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Berlin: The Low-Key Low Down

In Berlin, you can find something to suit every personality, every age group and every mood. Last week we brought you just a few of its facets – from the über-chilled to the architecture lover and the urban hipster – and here are some tips that would suit some of Berlin’s more low-key visitors.

For the market-rummager

Berliners love a flohmarkt (fleamarket) – they are scattered around the city, bursting with bric-a-bac, GDR nostalgia, crafts or fresh produce. At Christmas, Berlin glitters with the lights of over 50 Christmas markets, but there are plenty of markets for rummaging in all year round. Craft stalls jostle for space on Museum Island (Sat & Sun), selling art, furniture and books to browsers sated with bratwurst and other traditional German food that can be purchased nearby. For GDR nostalgia, head to Trödelmarkt Arkonaplatz (Sun) in the Mitte district. Trödelmarkt specialises in all things of the vintage variety, from records to rocking chairs.

For the Sunday-bruncher

Brunch is the meal des Tages in Berlin, with the promise of refillable plates luring many Berliners out of bed on a Saturday and Sunday morning. Simon Dach Straße, in the Freidrichshain area in the heart of Berlin, is lined with over 20 restaurants that spill out onto the pavement in the summer months. The nearby Sonntagstraße also boasts many options for open air brunching. Both streets liven up in the evenings when its funky and relaxed cocktail bars fill with Berlin’s most fashionable folk. Russian themed Pasternak on Knaackstraße is a favourite for lazy late breakfasts, with its ‘big breakfast’ equivalent (home-marinated salmon, fresh potato pancakes, minced herring with apple, scrambled eggs, curd pancakes, blini rolls with spinach, blini with curd…) served until 3pm.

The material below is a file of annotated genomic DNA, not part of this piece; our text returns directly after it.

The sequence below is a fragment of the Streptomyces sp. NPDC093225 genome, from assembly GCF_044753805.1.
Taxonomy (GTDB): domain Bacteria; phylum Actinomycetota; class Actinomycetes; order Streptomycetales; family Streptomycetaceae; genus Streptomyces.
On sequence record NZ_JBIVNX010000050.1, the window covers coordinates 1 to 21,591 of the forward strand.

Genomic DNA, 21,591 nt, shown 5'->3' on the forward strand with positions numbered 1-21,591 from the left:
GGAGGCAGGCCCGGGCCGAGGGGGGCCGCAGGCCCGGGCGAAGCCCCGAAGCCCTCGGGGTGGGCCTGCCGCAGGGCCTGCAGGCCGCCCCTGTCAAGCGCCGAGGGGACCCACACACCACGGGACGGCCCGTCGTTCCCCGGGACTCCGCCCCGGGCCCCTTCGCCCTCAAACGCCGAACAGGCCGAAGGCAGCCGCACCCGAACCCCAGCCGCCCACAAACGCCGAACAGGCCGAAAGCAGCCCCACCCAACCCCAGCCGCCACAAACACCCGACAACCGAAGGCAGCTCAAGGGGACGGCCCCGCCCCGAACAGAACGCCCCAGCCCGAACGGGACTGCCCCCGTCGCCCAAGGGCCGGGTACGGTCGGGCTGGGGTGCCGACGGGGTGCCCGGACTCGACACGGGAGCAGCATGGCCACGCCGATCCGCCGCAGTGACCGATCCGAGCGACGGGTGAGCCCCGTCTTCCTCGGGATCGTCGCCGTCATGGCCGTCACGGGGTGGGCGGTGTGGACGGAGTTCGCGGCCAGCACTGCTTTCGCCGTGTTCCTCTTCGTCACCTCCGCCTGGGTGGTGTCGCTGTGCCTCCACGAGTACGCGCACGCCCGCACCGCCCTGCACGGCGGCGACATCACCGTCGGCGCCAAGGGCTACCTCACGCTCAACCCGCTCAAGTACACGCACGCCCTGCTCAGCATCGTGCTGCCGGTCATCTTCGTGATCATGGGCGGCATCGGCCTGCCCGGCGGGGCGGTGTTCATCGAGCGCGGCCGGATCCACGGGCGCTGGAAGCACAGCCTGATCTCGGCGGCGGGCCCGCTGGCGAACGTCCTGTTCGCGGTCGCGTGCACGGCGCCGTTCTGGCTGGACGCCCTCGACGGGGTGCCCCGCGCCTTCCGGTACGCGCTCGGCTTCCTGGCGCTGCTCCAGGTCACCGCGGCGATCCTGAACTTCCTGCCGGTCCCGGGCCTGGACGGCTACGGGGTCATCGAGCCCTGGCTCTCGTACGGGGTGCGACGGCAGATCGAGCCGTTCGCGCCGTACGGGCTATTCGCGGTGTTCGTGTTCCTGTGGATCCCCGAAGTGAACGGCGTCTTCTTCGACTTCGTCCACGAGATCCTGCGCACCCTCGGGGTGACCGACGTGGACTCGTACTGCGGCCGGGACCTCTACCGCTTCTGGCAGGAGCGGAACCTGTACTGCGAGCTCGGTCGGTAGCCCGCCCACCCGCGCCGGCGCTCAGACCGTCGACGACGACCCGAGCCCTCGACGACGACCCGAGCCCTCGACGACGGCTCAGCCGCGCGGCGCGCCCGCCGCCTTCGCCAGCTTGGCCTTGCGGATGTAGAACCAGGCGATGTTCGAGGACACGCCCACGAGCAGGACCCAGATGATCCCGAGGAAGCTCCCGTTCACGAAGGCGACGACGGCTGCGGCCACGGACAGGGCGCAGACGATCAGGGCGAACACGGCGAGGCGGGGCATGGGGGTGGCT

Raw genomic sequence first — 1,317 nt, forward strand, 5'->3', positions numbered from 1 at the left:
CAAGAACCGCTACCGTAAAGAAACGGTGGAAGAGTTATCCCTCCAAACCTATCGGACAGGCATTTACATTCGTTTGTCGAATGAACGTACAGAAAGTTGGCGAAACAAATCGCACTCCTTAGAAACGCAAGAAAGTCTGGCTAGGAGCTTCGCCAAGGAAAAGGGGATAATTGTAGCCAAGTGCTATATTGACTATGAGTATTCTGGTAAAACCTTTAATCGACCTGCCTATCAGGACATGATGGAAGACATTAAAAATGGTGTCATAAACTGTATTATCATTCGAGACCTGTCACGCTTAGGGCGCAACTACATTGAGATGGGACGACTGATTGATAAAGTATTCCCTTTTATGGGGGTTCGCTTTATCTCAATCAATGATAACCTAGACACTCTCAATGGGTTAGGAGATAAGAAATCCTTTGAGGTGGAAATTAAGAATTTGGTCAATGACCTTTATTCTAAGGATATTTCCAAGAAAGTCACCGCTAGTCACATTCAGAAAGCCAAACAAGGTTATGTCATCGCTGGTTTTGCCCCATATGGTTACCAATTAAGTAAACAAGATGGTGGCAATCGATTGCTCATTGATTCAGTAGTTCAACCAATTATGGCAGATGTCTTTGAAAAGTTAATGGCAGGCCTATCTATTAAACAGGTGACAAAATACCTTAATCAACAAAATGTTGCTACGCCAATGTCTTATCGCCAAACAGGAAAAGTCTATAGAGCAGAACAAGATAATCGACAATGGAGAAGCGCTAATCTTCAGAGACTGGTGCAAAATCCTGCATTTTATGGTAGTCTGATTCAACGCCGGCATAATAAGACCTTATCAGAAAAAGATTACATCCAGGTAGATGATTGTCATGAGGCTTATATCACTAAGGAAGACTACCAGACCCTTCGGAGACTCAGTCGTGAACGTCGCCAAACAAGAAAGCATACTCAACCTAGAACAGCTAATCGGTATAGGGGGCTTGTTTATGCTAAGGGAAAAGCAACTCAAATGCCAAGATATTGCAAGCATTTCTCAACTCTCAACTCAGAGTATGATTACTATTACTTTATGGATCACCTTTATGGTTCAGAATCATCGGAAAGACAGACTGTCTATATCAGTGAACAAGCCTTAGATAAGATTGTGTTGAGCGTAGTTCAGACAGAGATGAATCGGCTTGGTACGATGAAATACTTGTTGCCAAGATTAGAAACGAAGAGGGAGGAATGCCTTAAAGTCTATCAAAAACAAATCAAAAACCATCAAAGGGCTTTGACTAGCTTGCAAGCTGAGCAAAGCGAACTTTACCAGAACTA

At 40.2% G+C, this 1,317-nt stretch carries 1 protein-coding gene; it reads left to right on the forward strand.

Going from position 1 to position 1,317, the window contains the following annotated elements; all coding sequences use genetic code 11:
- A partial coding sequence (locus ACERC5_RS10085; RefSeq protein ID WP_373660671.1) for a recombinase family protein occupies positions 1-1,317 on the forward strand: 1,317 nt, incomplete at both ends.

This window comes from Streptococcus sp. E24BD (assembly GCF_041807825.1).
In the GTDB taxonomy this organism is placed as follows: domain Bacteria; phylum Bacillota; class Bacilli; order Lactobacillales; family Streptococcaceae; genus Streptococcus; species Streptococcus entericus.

For the conscientious walker

No trip to Berlin would be complete without a walking tour of the city’s history-laden streets. There are a number of free walking tours run by volunteers who are passionate about showing you the city through their eyes. Running for about three and a half hours, the most popular walking tours will lead you from the Brandenburg Gate and the Reichstag to the Holocaust Memorial and Checkpoint Charlie, explaining the role each sight has played in shaping Berlin’s history and giving you time to absorb their meaning. Your hotel will be able to advise you on which tour to take and where the collection points will be – remember to tip your guide at the end of your tour.

Written by Lauren Rayner

A former Flight Centre UK writer, Lauren Rayner loves to travel! Follow her on Twitter here.

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